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Lead Paint's Dangers

September 24, 2000

In Ask the Inspector by Barry Stone, "When Buying an Older House, Ask Plenty of Questions" (Sept. 10), the question of whether lead paint disclosure is a requirement and, if so, what a homeowner should do about it was answered in a possibly misleading way.

The article implied that lead poisonings are primarily caused because small children "known to teethe on painted woodwork" ingest the paint. While "eating" paint is one cause of lead poisonings (statistics from health departments show that paint chewing caused only a tiny fraction of all reported lead poisonings), it is not the primary one.

Children mainly get lead poisoned from ingested lead dust. The route of ingestion is typically from toys or other objects lying in the lead dust on floors, window sills, cabinet shelves, etc., then placed in mouths. Thus, advice to "not become unduly alarmed as lead does not pose a health threat by its mere presence" is ignoring the fact that friction surfaces that have lead paint on them generate lead dust, which causes lead poisonings. Yes, lead paint in good condition is not necessarily considered a hazard. However, lead paint can become a hazard if a sufficient amount of dust is created by friction or impact.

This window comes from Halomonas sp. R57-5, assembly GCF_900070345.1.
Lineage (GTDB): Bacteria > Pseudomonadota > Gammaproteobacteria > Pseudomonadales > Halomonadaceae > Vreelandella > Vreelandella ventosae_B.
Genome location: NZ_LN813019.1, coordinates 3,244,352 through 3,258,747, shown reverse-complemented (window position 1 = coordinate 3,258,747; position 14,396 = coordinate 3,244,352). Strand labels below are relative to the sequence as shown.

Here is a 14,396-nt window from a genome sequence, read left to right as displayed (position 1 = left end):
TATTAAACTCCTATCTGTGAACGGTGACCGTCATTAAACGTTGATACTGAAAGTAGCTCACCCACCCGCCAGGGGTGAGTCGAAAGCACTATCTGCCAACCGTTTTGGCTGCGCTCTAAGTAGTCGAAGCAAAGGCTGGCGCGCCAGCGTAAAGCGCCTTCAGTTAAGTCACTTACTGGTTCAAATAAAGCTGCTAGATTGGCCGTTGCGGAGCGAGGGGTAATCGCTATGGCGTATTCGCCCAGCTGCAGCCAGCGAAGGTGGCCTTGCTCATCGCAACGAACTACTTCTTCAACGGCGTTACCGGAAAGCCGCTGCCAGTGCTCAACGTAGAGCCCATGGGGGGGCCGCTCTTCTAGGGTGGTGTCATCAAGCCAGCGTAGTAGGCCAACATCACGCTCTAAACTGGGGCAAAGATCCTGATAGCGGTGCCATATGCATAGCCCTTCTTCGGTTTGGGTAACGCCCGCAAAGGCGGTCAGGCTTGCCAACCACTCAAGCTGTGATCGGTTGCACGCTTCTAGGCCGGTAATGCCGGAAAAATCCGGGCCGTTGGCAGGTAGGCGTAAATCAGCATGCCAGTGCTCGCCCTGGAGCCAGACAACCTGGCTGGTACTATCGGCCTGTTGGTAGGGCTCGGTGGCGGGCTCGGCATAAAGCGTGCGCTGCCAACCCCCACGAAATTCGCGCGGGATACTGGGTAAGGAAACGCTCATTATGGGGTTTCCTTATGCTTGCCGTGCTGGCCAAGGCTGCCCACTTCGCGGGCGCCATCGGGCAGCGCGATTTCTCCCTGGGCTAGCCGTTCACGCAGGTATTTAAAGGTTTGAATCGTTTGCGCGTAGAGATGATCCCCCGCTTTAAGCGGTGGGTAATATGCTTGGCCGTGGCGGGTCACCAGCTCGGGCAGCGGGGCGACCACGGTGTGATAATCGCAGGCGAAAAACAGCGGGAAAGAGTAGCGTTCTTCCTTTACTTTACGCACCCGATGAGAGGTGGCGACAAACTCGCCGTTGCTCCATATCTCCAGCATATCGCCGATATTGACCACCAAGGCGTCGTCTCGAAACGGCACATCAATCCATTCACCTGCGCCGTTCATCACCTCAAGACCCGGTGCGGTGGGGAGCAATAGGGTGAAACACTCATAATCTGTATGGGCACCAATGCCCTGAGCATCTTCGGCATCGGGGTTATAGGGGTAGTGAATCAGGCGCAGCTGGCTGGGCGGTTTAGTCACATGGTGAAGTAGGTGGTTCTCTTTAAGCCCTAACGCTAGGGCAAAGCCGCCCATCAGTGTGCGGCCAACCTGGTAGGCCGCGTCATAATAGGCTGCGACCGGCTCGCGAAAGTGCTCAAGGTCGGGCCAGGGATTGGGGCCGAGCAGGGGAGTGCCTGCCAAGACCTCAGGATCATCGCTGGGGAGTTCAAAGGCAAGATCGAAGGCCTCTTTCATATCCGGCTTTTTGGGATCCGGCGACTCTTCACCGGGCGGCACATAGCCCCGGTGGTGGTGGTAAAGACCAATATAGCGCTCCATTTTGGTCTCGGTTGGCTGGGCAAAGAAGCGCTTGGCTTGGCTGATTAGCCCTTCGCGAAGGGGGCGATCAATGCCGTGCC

In addition, the article stated: "Houses that were acquired through foreclosure by banks or other creditors are exempt because the owners in such cases are presumably unaware of specific property conditions, having not been in personal possession or occupancy." That is not what Title X, the federal law that requires disclosure of known lead-based paint, states. The Environmental Protection Agency, the enforcing agency for Title X, states that residential properties acquired through foreclosure are exempt until the bank-creditor takes title to the property. Once the bank-creditor takes title, that entity becomes the owner of the property. Then all the provisions of Title X apply and the bank-creditor must disclose.

I hope these clarifications help to answer the disclosure question a little more fully.

PRUDENCE BOCZARSKI

Los Angeles

Boczarski is a state certified lead-in-construction project designer, supervisor, monitor and inspector-assessor.

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